one or more content servers that are better than other possible choices considering some or all of the following criteria: (1) being close to end users; (2) not overloaded; (3) tailored to viewers in a particular location; (4) most likely to already have a current version of the required file; and (5) dependent on network conditions.
To prove damages, Akamai relied heavily on the testimony of its expert, Dr. Keith Ugone's calculation of Akamai's lost-profits. Dr. Ugone considered the elasticity of the market for content delivery network services, the competition between Akamai and Limelight, and the price disparity between Akamai's and Limelight's products. Ultimately, Dr. Ugone concluded that but-for Limelight's infringement, Akamai would have collected about $74 million.
The jury returned a verdict of infringement and awarded Akamai approximately $40 million in lost profits, $1.4 million in reasonable royalty damages, and $4 million in price erosion damages. As noted, supra, the district court did not let the verdict stand and, instead, granted JMOL of no infringement. Akamai II, 614 F.Supp.2d at 96.
Akamai appealed the district court's rulings regarding all three patents-in-suit and Limelight cross-appealed. This court rejected Akamai's argument that Limelight's cross-appeal was improper, Akamai Techs., Inc. v. Limelight Networks, Inc., No.2009–1372, 2010 WL 331770 (Fed.Cir. Jan. 27, 2010) (Order), and subsequently affirmed the district court's rulings regarding the ′413 and ′645 patents. Akamai III, 629 F.3d at 1322–31. The portion of this court's Akamai III opinion dealing with the ′645 and ′413 patents, though initially vacated upon grant of en banc rehearing, Akamai Techs., Inc. v. Limelight Networks, Inc., 419 F. Appx 989 (Fed.Cir.2011), was later reinstated, see Akamai Techs., Inc. v. Limelight Networks, Inc., 786 F.3d 899, 903–904 (Fed.Cir. May 13, 2015) (explaining procedural history), overruled en banc on other grounds by Akamai IV, 797 F.3d 1020. As noted, supra, this court reversed the non-infringement judgment and returned the case to this panel for resolution of all residual issues. Akamai IV, 797 F.3d at 1025.
This court has jurisdiction pursuant to 28 U.S.C. § 1295(a)(1).
A. Standard of Review
The “ultimate interpretation” of a claim term, as well as interpretations of “evidence intrinsic to the patent (the patent claims and specifications, along with the patent's prosecution history),” are legal conclusions, which this court reviews de novo. Teva Pharms. USA, Inc. v. Sandoz, Inc., 135 S.Ct. 831, 841 (2015). Review of the district court's interpretation of the parties' pre-trial stipulations is “much like” review of any contract interpretation, see Scanner Techs. Corp. v. ICOS Vision Sys. Corp. N.V., 528 F.3d 1365, 1383 (Fed.Cir.2008): this court reviews underlying factual findings for clear error and reviews the ultimate interpretation of the stipulation de novo, see Teva, 135 S.Ct. at 837–38.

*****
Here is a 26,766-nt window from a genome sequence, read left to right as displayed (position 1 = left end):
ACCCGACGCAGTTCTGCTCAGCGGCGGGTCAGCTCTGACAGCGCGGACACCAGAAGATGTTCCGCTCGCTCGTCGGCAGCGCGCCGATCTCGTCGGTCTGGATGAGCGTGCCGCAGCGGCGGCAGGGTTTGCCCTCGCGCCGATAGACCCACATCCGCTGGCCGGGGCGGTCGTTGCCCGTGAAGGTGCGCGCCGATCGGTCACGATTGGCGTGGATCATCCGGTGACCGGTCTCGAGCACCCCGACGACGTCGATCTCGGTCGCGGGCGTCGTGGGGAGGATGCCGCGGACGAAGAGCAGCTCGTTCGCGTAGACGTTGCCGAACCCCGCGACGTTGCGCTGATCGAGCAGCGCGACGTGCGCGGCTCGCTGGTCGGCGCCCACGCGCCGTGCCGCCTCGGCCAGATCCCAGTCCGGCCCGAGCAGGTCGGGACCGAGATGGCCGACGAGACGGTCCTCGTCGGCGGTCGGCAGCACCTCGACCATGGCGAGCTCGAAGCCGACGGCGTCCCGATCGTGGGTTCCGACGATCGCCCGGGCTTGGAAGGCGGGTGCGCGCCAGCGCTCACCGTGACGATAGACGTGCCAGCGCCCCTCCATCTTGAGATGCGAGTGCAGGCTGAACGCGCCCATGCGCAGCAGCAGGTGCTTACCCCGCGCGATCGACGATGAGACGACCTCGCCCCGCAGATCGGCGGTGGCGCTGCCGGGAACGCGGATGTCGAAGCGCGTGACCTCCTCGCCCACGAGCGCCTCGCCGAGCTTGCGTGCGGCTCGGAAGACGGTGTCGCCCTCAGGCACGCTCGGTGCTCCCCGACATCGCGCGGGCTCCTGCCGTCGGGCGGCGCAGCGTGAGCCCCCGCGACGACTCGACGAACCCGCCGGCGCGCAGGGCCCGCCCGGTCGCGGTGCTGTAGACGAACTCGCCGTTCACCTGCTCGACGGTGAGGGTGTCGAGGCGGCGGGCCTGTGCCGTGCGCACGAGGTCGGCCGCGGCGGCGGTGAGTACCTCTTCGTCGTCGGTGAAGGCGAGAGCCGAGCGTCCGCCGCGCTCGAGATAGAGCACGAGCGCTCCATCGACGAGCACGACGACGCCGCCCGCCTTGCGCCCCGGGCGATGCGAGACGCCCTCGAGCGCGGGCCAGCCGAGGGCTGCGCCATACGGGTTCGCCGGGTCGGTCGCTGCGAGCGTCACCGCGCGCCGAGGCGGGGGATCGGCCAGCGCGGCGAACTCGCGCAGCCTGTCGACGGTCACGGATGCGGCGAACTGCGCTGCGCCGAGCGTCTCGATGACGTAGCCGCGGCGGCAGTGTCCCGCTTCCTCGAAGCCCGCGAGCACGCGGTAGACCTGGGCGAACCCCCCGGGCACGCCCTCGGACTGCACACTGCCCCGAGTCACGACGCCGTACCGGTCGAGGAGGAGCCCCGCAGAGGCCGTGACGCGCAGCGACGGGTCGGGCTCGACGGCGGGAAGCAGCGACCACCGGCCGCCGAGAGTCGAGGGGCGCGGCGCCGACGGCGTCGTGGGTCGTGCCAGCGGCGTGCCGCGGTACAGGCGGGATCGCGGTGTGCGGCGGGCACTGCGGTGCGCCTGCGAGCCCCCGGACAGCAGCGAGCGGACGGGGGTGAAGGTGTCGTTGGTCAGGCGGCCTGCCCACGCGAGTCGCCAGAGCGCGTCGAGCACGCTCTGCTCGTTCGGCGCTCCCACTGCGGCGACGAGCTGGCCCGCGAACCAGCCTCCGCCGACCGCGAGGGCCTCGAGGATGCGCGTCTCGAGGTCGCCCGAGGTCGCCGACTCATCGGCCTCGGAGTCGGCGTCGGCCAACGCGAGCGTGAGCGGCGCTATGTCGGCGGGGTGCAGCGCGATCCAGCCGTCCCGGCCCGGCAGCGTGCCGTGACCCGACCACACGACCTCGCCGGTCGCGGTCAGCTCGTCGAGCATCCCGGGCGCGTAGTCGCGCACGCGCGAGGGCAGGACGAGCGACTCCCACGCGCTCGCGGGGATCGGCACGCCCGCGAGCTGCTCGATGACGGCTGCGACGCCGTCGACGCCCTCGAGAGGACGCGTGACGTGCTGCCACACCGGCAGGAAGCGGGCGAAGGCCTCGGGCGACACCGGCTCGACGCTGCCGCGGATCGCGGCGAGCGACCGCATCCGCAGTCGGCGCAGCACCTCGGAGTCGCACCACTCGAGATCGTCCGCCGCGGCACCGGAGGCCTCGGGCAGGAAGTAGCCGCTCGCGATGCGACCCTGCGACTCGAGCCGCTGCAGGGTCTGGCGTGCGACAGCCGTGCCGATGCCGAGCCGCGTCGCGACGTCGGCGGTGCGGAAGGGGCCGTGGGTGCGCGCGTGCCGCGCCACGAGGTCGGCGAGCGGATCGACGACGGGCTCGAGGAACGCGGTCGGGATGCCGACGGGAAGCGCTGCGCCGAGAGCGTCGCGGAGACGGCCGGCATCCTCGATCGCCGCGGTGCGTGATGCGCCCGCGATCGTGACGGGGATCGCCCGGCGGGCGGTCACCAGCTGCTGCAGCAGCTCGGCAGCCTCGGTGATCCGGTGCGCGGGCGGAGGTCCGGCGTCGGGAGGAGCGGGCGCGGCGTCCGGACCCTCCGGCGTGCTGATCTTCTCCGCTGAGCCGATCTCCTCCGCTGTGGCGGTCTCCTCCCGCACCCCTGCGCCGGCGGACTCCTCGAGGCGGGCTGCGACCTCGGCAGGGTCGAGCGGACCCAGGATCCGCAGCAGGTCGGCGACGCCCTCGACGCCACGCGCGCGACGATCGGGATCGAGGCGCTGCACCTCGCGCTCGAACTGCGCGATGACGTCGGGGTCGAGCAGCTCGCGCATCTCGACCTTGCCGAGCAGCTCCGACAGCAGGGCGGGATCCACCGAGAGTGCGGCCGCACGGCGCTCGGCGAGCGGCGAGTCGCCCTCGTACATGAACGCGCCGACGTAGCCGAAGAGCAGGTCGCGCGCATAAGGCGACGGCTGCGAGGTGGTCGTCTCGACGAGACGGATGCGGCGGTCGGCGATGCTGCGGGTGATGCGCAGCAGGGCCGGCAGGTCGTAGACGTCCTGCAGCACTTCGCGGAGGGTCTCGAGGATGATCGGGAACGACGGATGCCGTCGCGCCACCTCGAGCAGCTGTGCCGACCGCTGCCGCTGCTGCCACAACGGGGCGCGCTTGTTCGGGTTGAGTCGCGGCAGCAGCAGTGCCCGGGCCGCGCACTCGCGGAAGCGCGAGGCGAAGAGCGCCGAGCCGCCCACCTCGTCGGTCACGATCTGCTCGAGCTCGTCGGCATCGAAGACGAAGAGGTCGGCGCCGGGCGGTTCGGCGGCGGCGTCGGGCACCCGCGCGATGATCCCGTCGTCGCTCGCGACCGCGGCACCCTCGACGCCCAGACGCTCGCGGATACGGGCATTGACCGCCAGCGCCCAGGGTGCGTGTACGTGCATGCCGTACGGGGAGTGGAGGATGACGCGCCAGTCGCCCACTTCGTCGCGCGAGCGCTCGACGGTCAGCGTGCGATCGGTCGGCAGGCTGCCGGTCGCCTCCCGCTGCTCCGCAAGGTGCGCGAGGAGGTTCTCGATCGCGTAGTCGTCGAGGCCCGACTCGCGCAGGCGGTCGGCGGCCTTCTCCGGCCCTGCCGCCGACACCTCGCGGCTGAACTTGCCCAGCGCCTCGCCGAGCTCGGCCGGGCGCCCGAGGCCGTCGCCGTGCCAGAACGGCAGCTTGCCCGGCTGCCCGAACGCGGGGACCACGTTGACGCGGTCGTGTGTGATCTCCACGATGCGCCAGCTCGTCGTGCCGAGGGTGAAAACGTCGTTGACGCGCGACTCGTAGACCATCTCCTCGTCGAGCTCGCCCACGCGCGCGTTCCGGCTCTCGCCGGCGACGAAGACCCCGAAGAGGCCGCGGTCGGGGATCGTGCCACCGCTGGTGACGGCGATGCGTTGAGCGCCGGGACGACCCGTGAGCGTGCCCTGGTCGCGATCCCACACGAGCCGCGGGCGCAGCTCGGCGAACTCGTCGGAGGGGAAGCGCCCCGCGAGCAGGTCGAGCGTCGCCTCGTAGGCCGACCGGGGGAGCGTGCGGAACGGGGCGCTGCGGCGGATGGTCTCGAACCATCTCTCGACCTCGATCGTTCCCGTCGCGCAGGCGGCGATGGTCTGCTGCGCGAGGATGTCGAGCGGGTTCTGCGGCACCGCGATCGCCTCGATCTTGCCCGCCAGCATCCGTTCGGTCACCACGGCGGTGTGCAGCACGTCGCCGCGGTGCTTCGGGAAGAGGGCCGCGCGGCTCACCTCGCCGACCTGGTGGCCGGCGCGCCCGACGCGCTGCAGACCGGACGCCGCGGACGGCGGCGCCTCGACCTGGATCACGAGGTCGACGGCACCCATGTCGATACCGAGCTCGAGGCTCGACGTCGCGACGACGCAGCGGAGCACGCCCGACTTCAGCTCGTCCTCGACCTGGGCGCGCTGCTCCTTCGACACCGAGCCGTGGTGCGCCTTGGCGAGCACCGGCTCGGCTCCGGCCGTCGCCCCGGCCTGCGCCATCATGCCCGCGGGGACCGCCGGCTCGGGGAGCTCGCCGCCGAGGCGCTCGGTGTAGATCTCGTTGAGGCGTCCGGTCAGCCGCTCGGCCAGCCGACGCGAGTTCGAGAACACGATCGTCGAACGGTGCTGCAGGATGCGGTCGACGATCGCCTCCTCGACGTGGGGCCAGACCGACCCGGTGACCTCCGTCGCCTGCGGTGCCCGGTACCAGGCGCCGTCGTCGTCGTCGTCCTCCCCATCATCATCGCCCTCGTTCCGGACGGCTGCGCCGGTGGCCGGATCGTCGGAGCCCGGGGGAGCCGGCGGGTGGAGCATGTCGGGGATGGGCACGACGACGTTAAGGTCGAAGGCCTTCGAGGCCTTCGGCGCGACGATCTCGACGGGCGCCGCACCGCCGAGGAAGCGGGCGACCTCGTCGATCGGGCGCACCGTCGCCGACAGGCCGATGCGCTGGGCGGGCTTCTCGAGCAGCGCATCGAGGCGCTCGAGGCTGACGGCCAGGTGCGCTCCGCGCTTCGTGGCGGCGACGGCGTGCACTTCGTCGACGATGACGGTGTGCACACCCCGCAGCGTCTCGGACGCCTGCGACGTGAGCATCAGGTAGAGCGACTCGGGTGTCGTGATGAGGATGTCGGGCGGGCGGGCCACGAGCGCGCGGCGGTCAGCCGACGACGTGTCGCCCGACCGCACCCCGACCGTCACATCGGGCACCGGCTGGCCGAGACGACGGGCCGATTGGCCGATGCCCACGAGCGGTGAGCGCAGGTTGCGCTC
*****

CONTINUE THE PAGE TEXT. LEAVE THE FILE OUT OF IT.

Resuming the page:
This court reviews challenges to jury instructions, grants or denials of motions for JMOL, and questions of judicial estoppel under the law of the regional circuit where the district court sits. See AbbVie Deutschland GmbH & Co., KG v. Janssen Biotech, Inc., 759 F.3d 1285, 1295 (Fed.Cir.2014); Source Search Techs., LLC v. LendingTree, LLC, 588 F.3d 1063, 1071 (Fed.Cir.2009). “When examining preserved claims of instructional error, [the First Circuit] afford[s] de novo review to questions as to whether jury instructions capture the essence of the applicable law, while reviewing for abuse of discretion the court's choice of phraseology.” Ira Green, Inc. v. Military Sales & Servs. Co., 775 F.3d 12, 18 (1st Cir.2015) (citations omitted). The First Circuit “review[s] the district court's grant or denial of judgment as a matter of law de novo ․ viewing the evidence in the light most favorable to the verdict-winner, and vacating the jury verdict only if it lacks a sufficient evidentiary basis.” Kennedy v. Town of Billerica, 617 F.3d 520, 537 (1st Cir.2010). The First Circuit “review[s] the district court's decision not to invoke judicial estoppel for abuse of discretion ․ accept[ing] the trial court's findings of fact unless they are clearly erroneous, and evaluat [ing] its answers to abstract questions of law de novo.” Knowlton v. Shaw, 704 F.3d 1, 9–10 (1st Cir.2013) (citations omitted).
“Whether lost profits are legally compensable in a particular situation is a question of law that we review de novo.” Siemens Med. Solutions USA, Inc. v. Saint–Gobain Ceramics & Plastics, Inc., 637 F.3d 1269, 1287 (Fed.Cir.2011).
B. Claim Construction
1. “[T]agging ”
In a prior litigation relating to the ′703 patent, the district court construed “tagging” as “providing a ‘pointer’ or ‘hook’ so that the object resolves to a domain other than the content provider domain.” Akamai Techs., Inc. v. Digital Island, No. 00–11851–RWZ, 2001 WL 36172136, at *1 (D.Mass. Nov. 8, 2001). The district court defined “to resolve to a domain other than the content provider domain” as “to specify a particular group of computers that does not include the content provider from which an optimal server is to be selected.” Id. (emphasis added). The parties accepted these constructions by stipulation in the instant case. Akamai I, 2008 WL 697707 at *1. This construction was not disputed during the Markman hearing, and was first challenged by Limelight in attempting to re-craft the construction for the jury instructions.